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  1. #1
    Senior Member
    Join Date
    Apr 2006

    GOP Needs New Faces


    GOP Needs New Faces

    Republicans should see an influx of new blood this year, but who will the party embrace for 2012?

    by Bill Schneider

    Saturday, Jan. 23, 2010

    Republicans don't have a 2010 problem. They have a 2012 problem.

    One of many signs that this is going to be a good year for Republicans: A CNN poll taken January 8-10 shows that the race for Congress is virtually tied among registered voters -- 48 percent intend to support the Republican nominee in their district; 45 percent say they will vote for the Democratic one.

    A near tie doesn't sound like a blowout. What sounds much more like one are the results from voters who live in competitive House districts, ones where the incumbents were elected with less than 55 percent of the vote. CNN found that voters in competitive districts give Republicans an eye-popping 27-point lead (59 percent to 32 percent). You can't translate that advantage directly into seats gained, but the message to Democrats is clear: Be afraid; be very afraid.

    Republicans know how to do opposition.

    Right now, most swing districts are represented by Democrats, and the opposition may be as much anti-incumbent as pro-Republican. The CNN poll also asked voters to think about all federal, state, and local elections, and whether they are more inclined to vote "for the incumbent running for re-election" or "for the challenger who does not hold that office." The advantage goes to the challenger, 46 percent to 32 percent.

    When voters are upset about the country's direction, as they certainly are now, they focus their anger on the governing class. It's "us" versus "them." Challengers are seen as "us." Want proof? The CNN poll asked respondents whether the incumbent or the challenger is more likely to represent the views of people like themselves. The outcome: advantage challenger, by 54 percent to 25 percent.

    Thirty-seven states will elect governors this year. Will there be a lot of turnover? You bet. Twenty-two states have open races for governor, meaning the incumbent won't be running. Many current governors have dismal approval ratings (Democrat Ed Rendell of Pennsylvania, 36 percent; Republican Arnold Schwarzenegger of California, 26 percent). So expect to see a lot of new faces.

    New faces are exactly what the Republican Party needs for 2012. But will the party embrace them?

    Democrats often go for new faces when they choose presidential nominees: Think Jimmy Carter, Michael Dukakis, Bill Clinton, Barack Obama. Republicans usually nominate candidates who have run before: Think Richard Nixon, Ronald Reagan, George H.W. Bush, Bob Dole, John McCain. That Republican tendency is a big reason the candidate at the top of most GOP lists for 2012 is Mitt Romney. It's his turn.

    What Republicans need in 2012 is a conservative version of Obama. There were high hopes for Louisiana Gov. Bobby Jindal, but he flunked his screen test last year. And Minnesota Gov. Tim Pawlenty has not yet lit any fires. Right now, the "tea party" movement is trying to energize -- or take over -- the Republican Party. But it doesn't have a leader with presidential stature. Still, you can bet that, after November 2, a major national publication will come out with a cover story showcasing "The New Faces of the GOP." Who will they be? We don't know yet. First they have to get nominated for an office open in 2010. Then they have to win.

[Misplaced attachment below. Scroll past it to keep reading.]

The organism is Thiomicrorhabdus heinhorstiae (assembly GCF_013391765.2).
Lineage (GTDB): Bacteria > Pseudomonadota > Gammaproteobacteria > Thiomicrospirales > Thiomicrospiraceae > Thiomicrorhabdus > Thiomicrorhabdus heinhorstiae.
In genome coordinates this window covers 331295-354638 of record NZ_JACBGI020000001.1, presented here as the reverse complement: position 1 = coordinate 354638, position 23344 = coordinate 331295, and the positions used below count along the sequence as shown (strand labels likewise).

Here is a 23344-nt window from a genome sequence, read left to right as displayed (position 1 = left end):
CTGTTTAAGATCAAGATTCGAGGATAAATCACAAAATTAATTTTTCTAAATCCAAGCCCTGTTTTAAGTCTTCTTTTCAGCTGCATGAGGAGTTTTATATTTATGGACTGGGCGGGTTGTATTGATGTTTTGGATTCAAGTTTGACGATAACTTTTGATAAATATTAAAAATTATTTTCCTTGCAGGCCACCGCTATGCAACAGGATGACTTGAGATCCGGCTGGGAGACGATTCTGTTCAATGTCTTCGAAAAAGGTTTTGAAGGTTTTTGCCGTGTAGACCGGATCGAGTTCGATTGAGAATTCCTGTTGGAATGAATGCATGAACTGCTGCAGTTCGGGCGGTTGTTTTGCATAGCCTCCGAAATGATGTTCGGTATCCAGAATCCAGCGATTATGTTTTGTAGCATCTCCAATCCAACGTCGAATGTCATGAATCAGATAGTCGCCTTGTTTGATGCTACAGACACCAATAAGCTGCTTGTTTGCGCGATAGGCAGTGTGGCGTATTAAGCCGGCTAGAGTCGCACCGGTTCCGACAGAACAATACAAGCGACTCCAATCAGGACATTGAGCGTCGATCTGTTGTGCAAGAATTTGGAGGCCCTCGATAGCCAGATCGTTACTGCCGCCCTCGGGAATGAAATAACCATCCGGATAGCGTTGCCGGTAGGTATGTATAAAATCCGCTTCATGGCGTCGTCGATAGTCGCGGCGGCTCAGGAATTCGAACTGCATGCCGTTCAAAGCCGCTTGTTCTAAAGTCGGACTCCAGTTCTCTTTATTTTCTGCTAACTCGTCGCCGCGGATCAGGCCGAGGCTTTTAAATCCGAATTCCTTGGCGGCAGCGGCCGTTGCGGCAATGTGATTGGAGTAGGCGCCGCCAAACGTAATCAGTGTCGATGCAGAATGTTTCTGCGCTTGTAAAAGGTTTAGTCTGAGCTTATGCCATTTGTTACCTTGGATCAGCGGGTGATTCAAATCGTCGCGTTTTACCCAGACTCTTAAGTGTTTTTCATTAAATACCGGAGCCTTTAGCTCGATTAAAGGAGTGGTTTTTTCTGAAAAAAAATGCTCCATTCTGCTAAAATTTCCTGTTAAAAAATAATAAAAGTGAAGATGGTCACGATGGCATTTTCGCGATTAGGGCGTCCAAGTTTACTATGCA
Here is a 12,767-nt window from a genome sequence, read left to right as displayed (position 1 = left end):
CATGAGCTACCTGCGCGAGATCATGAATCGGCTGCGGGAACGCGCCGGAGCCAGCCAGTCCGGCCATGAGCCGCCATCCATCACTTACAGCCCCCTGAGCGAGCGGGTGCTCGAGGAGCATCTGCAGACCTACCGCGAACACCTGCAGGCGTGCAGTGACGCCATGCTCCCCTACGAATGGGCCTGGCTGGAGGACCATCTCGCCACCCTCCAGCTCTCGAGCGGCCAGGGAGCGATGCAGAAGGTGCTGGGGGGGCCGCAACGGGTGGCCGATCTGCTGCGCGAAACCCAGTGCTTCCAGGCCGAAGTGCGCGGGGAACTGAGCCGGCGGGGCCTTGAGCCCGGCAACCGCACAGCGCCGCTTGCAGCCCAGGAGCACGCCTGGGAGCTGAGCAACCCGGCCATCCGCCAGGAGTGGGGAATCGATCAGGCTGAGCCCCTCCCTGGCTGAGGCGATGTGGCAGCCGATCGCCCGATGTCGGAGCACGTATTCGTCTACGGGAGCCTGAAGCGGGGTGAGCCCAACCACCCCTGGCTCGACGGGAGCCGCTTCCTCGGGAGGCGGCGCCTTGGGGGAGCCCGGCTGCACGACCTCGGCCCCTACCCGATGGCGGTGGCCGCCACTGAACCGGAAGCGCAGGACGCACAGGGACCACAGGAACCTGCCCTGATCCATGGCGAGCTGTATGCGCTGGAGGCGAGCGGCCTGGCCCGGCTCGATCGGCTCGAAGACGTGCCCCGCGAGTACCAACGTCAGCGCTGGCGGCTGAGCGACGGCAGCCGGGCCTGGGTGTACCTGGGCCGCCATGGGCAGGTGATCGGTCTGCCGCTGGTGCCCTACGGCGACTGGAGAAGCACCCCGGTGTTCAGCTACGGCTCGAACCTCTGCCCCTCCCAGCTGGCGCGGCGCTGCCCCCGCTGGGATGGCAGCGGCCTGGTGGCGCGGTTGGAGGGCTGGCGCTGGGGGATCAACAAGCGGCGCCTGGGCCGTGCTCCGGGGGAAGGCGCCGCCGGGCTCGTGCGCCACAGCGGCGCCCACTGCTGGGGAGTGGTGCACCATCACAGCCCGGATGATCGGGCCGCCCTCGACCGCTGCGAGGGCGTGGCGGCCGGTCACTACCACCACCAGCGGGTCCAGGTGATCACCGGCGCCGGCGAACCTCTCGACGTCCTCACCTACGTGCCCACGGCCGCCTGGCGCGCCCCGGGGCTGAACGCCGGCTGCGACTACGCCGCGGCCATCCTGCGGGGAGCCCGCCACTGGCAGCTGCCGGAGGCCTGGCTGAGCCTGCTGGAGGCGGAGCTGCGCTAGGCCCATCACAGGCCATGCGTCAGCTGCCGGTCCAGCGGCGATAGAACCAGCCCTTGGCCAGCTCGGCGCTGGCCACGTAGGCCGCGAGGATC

Winning Edward Kennedy's Senate seat puts Massachusetts Republican Scott Brown at the top of the list. Marco Rubio will likewise be on the top tier if he beats Florida Gov. Charlie Crist in their state's Republican Senate primary and then wins the election. Pennsylvania's Pat Toomey might be also if he bumps off Sen. Arlen Specter. And so would any Republican who defeats Senate Majority Leader Harry Reid in Nevada. South Dakota's John Thune holds an honorary place on the list for having defeated Senate Democratic Leader Tom Daschle in 2004.

    There is likely to be a whole class of new Republican governors to talk about. Already enrolled: Bob McDonnell, who won election in Virginia in November. Other key members would include Scott McInniss if he wins in Colorado. Ditto for Ohio's John Kasich, Massachusetts' Charlie Baker, and Nevada's Brian Sandoval.

    Republicans know how to do opposition. Look at 1994. That year, they won a spectacular victory in opposition to a new Democratic president. It was spearheaded by the Contract With America movement (the tea party of its time), inspired by broadcaster Rush Limbaugh (now Glenn Beck), and led by an intensely controversial figure, then Newt Gingrich (now Sarah Palin). Two years later, the movement deflated. And the party nominated Dole for president. ... lpulse.php
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  2. #2
    Senior Member Tbow009's Avatar
    Join Date
    Aug 2006



    Ask every single candidate if they support the Progressive agenda....every one

  3. #3
    Senior Member
    Join Date
    Jul 2008
    At this point, it does not matter who the party nominees may be. It will be the person (in both parties) which sucks up to the corporations for campaign dollars--thank you, Supreme Court. What the American people think does not matter any more, as our pockets are not deep enough to think about politics.
    Join our efforts to Secure America's Borders and End Illegal Immigration by Joining ALIPAC's E-Mail Alerts network (CLICK HERE)

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